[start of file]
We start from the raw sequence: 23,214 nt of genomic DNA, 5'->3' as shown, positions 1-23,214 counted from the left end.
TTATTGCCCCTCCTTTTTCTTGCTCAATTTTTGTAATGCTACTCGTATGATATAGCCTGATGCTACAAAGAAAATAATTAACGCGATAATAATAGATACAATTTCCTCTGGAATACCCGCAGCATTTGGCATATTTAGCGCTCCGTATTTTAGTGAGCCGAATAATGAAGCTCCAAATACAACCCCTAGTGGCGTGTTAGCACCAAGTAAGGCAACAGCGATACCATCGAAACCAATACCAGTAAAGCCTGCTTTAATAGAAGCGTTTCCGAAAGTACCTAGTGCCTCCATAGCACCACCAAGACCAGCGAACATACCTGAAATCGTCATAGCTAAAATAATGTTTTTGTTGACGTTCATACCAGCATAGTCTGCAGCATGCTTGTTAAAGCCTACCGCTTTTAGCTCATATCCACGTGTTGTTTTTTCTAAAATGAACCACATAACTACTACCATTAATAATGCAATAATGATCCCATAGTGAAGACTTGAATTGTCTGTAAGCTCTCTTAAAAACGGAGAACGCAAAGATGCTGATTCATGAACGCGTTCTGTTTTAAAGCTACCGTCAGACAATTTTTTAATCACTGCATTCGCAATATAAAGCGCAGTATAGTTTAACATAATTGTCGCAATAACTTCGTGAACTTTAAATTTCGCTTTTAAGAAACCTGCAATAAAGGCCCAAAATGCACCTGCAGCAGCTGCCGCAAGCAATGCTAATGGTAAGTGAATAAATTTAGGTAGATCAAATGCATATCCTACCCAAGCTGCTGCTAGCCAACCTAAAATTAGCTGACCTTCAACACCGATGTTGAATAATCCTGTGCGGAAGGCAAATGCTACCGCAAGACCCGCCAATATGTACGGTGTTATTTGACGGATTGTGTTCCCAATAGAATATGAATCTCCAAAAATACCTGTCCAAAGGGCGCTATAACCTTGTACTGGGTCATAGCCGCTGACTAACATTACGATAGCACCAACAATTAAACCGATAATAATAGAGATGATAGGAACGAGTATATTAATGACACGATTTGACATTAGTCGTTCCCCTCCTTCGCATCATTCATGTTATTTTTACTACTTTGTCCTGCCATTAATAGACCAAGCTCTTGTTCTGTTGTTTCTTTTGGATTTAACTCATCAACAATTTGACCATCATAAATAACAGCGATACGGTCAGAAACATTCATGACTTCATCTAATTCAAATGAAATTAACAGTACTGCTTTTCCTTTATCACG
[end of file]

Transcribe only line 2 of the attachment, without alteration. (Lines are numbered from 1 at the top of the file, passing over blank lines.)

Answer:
TTATTGCCCCTCCTTTTTCTTGCTCAATTTTTGTAATGCTACTCGTATGATATAGCCTGATGCTACAAAGAAAATAATTAACGCGATAATAATAGATACAATTTCCTCTGGAATACCCGCAGCATTTGGCATATTTAGCGCTCCGTATTTTAGTGAGCCGAATAATGAAGCTCCAAATACAACCCCTAGTGGCGTGTTAGCACCAAGTAAGGCAACAGCGATACCATCGAAACCAATACCAGTAAAGCCTGCTTTAATAGAAGCGTTTCCGAAAGTACCTAGTGCCTCCATAGCACCACCAAGACCAGCGAACATACCTGAAATCGTCATAGCTAAAATAATGTTTTTGTTGACGTTCATACCAGCATAGTCTGCAGCATGCTTGTTAAAGCCTACCGCTTTTAGCTCATATCCACGTGTTGTTTTTTCTAAAATGAACCACATAACTACTACCATTAATAATGCAATAATGATCCCATAGTGAAGACTTGAATTGTCTGTAAGCTCTCTTAAAAACGGAGAACGCAAAGATGCTGATTCATGAACGCGTTCTGTTTTAAAGCTACCGTCAGACAATTTTTTAATCACTGCATTCGCAATATAAAGCGCAGTATAGTTTAACATAATTGTCGCAATAACTTCGTGAACTTTAAATTTCGCTTTTAAGAAACCTGCAATAAAGGCCCAAAATGCACCTGCAGCAGCTGCCGCAAGCAATGCTAATGGTAAGTGAATAAATTTAGGTAGATCAAATGCATATCCTACCCAAGCTGCTGCTAGCCAACCTAAAATTAGCTGACCTTCAACACCGATGTTGAATAATCCTGTGCGGAAGGCAAATGCTACCGCAAGACCCGCCAATATGTACGGTGTTATTTGACGGATTGTGTTCCCAATAGAATATGAATCTCCAAAAATACCTGTCCAAAGGGCGCTATAACCTTGTACTGGGTCATAGCCGCTGACTAACATTACGATAGCACCAACAATTAAACCGATAATAATAGAGATGATAGGAACGAGTATATTAATGACACGATTTGACATTAGTCGTTCCCCTCCTTCGCATCATTCATGTTATTTTTACTACTTTGTCCTGCCATTAATAGACCAAGCTCTTGTTCTGTTGTTTCTTTTGGATTTAACTCATCAACAATTTGACCATCATAAATAACAGCGATACGGTCAGAAACATTCATGACTTCATCTAATTCAAATGAAATTAACAGTACTGCTTTTCCTTTATCACG